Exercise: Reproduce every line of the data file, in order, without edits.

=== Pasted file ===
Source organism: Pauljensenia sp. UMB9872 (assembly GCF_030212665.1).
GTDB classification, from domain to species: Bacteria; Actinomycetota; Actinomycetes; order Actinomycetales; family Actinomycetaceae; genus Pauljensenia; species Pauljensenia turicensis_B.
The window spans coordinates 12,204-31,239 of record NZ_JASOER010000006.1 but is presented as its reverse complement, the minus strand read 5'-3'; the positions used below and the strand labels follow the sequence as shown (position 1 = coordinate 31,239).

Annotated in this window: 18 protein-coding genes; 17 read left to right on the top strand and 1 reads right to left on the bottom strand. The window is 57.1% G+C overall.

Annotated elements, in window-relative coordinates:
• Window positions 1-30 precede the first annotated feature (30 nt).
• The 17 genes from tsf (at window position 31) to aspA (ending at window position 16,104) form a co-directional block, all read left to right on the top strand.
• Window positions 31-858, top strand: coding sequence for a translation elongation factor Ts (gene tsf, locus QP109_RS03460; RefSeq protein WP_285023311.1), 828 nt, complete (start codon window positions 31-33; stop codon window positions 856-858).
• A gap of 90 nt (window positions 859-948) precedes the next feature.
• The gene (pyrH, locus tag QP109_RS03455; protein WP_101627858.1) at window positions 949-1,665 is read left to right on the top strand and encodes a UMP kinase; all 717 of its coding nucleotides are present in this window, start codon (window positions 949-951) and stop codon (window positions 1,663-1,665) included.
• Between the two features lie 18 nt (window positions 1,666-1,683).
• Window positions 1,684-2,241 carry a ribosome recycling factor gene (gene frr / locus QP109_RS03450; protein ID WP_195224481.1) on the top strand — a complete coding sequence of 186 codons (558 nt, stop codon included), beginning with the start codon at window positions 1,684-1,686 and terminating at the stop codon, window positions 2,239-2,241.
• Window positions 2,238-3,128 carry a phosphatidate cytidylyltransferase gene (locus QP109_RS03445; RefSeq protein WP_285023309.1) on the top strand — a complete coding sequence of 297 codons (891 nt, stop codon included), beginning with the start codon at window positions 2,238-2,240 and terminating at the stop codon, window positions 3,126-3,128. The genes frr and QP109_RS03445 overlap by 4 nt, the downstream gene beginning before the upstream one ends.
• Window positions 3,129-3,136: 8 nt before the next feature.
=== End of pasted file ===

Source organism: Pauljensenia sp. UMB9872 (assembly GCF_030212665.1).
GTDB classification, from domain to species: Bacteria; Actinomycetota; Actinomycetes; order Actinomycetales; family Actinomycetaceae; genus Pauljensenia; species Pauljensenia turicensis_B.
The window spans coordinates 12,204-31,239 of record NZ_JASOER010000006.1 but is presented as its reverse complement, the minus strand read 5'-3'; the positions used below and the strand labels follow the sequence as shown (position 1 = coordinate 31,239).

Annotated in this window: 18 protein-coding genes; 17 read left to right on the top strand and 1 reads right to left on the bottom strand. The window is 57.1% G+C overall.

Annotated elements, in window-relative coordinates:
• Window positions 1-30 precede the first annotated feature (30 nt).
• The 17 genes from tsf (at window position 31) to aspA (ending at window position 16,104) form a co-directional block, all read left to right on the top strand.
• Window positions 31-858, top strand: coding sequence for a translation elongation factor Ts (gene tsf, locus QP109_RS03460; RefSeq protein WP_285023311.1), 828 nt, complete (start codon window positions 31-33; stop codon window positions 856-858).
• A gap of 90 nt (window positions 859-948) precedes the next feature.
• The gene (pyrH, locus tag QP109_RS03455; protein WP_101627858.1) at window positions 949-1,665 is read left to right on the top strand and encodes a UMP kinase; all 717 of its coding nucleotides are present in this window, start codon (window positions 949-951) and stop codon (window positions 1,663-1,665) included.
• Between the two features lie 18 nt (window positions 1,666-1,683).
• Window positions 1,684-2,241 carry a ribosome recycling factor gene (gene frr / locus QP109_RS03450; protein ID WP_195224481.1) on the top strand — a complete coding sequence of 186 codons (558 nt, stop codon included), beginning with the start codon at window positions 1,684-1,686 and terminating at the stop codon, window positions 2,239-2,241.
• Window positions 2,238-3,128 carry a phosphatidate cytidylyltransferase gene (locus QP109_RS03445; RefSeq protein WP_285023309.1) on the top strand — a complete coding sequence of 297 codons (891 nt, stop codon included), beginning with the start codon at window positions 2,238-2,240 and terminating at the stop codon, window positions 3,126-3,128. The genes frr and QP109_RS03445 overlap by 4 nt, the downstream gene beginning before the upstream one ends.
• Window positions 3,129-3,136: 8 nt before the next feature.